USB flash drive contents replaced with a single shortcut
I encountered a weird virus lately that has been infecting USB flash drives. It hides all your files inside an invisible folder and places a shortcut that seems to be pointing to the flash drive itself.
If you check the target location of the shortcut, it points to rundll32.exe which run a file with a name that starts with ‘~’. It seems to be running the code inside the desktop.ini too. Suspicious eh?
Enough with the talk. Let’s proceed with the steps. Assuming your tech savvy-ness is at least Level 1.
1. open the command prompt. (If you can’t even do this, srsly..)
2. assuming that your target drive letter is L, type the following…
C:\> cd /d L:
L:\> attrib -s -h -a -r /s /d *.*
3. You should now see all the invisible files along with the shortcut. Delete them except the autorun.inf file.
5. Use the Unlocker and determine the process that is using the autorun.inf
6. Open the Process Explorer and look for the process. Press CTRL+L and sort the ‘type’ column. Scroll down to the ‘file’ type.
7. You should see the autorun.inf being used by the process. If you don’t see it, you are looking at the wrong process. Right click the row and select Close handle.
8. The autorun.inf should be removable already. Next we need to see if there is already a backdoor in our computer. Look again at the ‘files’ being used by the process and search something suspicious. Typically found in your C:\users\your-username-here. Look for something like this.
9. Close the handle, just like what you did in autorun.inf then remove the file inside your drive.
That’s is all for now. I just did this quick post since someone asked me in twitter how to remove it.
@kapitanluffy hi there:) i had the same usb problem “usb flash drive contents replaced with a single shortcut” how did you fix it? 😀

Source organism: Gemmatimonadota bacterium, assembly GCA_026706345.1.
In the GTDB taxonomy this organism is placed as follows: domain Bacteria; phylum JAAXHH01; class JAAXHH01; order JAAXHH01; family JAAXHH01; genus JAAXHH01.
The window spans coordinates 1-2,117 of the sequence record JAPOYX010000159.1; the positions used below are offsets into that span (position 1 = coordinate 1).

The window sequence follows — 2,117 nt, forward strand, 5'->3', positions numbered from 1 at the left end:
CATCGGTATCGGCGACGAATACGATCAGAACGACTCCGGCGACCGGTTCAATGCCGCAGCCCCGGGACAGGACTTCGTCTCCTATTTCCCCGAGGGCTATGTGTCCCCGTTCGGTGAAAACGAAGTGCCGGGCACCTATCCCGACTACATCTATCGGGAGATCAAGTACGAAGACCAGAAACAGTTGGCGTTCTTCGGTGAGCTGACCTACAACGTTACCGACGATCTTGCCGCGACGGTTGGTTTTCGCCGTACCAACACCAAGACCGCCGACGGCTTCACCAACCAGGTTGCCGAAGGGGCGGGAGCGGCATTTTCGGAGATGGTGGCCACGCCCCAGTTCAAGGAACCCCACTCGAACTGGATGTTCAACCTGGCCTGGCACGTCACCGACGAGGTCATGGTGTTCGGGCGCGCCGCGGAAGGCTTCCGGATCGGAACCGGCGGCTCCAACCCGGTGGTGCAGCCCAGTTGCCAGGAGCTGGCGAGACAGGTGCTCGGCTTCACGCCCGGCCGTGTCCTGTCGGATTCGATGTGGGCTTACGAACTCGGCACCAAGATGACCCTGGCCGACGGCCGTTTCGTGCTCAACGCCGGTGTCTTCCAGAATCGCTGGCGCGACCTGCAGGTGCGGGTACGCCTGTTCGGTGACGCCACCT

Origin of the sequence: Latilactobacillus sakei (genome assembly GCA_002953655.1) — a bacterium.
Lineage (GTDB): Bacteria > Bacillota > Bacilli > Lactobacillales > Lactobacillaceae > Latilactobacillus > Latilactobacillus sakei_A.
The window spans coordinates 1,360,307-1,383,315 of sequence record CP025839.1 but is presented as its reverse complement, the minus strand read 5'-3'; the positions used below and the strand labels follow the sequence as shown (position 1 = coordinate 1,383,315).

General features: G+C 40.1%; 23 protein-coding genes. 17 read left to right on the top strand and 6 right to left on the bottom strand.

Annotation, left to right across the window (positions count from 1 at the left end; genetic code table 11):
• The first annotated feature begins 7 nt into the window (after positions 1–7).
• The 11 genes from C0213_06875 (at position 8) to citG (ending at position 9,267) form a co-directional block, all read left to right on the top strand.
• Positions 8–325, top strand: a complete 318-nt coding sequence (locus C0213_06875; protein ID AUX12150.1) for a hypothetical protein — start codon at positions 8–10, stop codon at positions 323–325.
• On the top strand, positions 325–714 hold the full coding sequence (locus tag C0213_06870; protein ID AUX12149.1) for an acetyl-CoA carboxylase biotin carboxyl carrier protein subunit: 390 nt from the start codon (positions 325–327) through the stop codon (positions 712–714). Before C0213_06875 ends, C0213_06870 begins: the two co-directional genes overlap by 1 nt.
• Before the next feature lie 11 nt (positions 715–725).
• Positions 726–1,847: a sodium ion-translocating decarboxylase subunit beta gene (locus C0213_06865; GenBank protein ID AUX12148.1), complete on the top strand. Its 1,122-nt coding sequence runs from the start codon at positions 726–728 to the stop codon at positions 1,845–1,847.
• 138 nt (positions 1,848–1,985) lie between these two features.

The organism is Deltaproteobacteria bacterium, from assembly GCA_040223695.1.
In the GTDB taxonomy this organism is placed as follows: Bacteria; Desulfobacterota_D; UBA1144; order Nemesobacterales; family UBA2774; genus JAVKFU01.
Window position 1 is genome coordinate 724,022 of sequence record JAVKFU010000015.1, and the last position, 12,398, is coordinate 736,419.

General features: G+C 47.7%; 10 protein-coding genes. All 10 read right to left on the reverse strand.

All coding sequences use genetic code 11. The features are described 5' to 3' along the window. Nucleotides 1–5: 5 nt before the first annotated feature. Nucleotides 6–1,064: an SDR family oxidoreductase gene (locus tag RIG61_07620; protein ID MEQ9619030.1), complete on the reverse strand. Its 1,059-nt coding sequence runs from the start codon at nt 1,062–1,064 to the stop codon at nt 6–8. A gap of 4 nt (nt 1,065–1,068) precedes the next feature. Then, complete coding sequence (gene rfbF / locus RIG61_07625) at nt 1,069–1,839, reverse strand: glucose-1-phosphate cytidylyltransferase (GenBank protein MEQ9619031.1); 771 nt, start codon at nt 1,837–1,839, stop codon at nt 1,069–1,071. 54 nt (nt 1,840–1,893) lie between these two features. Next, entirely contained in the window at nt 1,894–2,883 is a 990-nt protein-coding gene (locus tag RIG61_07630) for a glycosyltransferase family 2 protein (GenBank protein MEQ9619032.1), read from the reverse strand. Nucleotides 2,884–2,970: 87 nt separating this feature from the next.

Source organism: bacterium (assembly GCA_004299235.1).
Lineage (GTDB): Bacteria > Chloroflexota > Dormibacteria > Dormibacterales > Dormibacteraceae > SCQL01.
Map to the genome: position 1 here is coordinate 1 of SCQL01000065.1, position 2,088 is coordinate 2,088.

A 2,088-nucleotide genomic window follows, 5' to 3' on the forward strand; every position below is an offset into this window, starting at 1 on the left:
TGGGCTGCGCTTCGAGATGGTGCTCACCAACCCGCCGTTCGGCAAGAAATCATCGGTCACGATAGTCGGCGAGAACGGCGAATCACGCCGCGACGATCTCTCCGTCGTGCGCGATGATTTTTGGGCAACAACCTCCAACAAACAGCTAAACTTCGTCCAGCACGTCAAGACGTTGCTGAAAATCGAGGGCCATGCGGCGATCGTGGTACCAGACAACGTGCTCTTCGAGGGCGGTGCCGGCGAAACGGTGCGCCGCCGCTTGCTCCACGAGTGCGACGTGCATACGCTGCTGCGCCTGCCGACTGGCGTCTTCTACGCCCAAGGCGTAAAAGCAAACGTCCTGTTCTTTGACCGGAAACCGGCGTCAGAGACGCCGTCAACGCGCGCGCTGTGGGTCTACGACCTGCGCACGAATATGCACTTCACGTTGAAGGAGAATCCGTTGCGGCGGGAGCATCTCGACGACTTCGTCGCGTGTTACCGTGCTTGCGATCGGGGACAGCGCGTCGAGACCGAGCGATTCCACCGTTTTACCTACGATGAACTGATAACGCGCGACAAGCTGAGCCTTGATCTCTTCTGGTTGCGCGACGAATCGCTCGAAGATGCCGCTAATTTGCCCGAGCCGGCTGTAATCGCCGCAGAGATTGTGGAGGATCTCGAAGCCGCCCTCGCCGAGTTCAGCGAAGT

— Miko H. Espiritu (@Okimbap) February 27, 2013
You don’t really expect me to fit this tutorial in just 140 characters do you?
So you can’t find the backdoor file? Here’s an update!
For those who cannot find the pif file, take note that the file indicated is what I found in my system. Assuming from the name of the file itself, it is very random. This means that the backdoor file (the pif file I am referring to) might be named other than mstuaespm.pif. It might use other extensions and might be found in a different folder. To find the backdoor you need to find the suspicious file that is being used by the host process.
To help you find the file, you may want to check the MD5 hash of that file. Just go search for hashing tools online.
Here is the MD5 hash of the pif file I found
If your suspected file has the same hash, it definitely means that you already caught the backdoor file. I suggest you check out my prior investigation on superuser site. Checkout the ‘additional information’ in the analysis of the pif file I found here. You will see below the different filenames used by the backdoor.
Since it has been detected by common antivirus softwares already, you might just do a ‘Full Scan’ of your system if that is what you want. Still, I don’t like antiviruses though. It hogs my already-slow laptop.